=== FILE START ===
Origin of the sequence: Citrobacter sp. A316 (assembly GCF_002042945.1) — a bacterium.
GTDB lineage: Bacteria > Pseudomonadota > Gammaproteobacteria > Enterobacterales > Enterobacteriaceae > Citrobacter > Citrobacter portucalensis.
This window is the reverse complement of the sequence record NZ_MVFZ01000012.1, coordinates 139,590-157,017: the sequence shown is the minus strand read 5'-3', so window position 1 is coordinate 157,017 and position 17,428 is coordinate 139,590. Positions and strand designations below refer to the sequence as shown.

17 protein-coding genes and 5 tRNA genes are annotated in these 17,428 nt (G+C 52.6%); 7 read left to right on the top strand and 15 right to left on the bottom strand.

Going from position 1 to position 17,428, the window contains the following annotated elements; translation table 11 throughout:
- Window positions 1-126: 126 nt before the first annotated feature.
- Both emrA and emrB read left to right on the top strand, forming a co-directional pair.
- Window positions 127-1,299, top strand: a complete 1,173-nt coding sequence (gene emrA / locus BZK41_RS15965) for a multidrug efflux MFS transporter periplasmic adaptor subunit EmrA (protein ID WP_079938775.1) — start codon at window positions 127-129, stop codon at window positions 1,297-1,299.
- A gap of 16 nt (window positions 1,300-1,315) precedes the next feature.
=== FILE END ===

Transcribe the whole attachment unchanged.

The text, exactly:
Origin of the sequence: Citrobacter sp. A316 (assembly GCF_002042945.1) — a bacterium.
GTDB lineage: Bacteria > Pseudomonadota > Gammaproteobacteria > Enterobacterales > Enterobacteriaceae > Citrobacter > Citrobacter portucalensis.
This window is the reverse complement of the sequence record NZ_MVFZ01000012.1, coordinates 139,590-157,017: the sequence shown is the minus strand read 5'-3', so window position 1 is coordinate 157,017 and position 17,428 is coordinate 139,590. Positions and strand designations below refer to the sequence as shown.

17 protein-coding genes and 5 tRNA genes are annotated in these 17,428 nt (G+C 52.6%); 7 read left to right on the top strand and 15 right to left on the bottom strand.

Going from position 1 to position 17,428, the window contains the following annotated elements; translation table 11 throughout:
- Window positions 1-126: 126 nt before the first annotated feature.
- Both emrA and emrB read left to right on the top strand, forming a co-directional pair.
- Window positions 127-1,299, top strand: a complete 1,173-nt coding sequence (gene emrA / locus BZK41_RS15965) for a multidrug efflux MFS transporter periplasmic adaptor subunit EmrA (protein ID WP_079938775.1) — start codon at window positions 127-129, stop codon at window positions 1,297-1,299.
- A gap of 16 nt (window positions 1,300-1,315) precedes the next feature.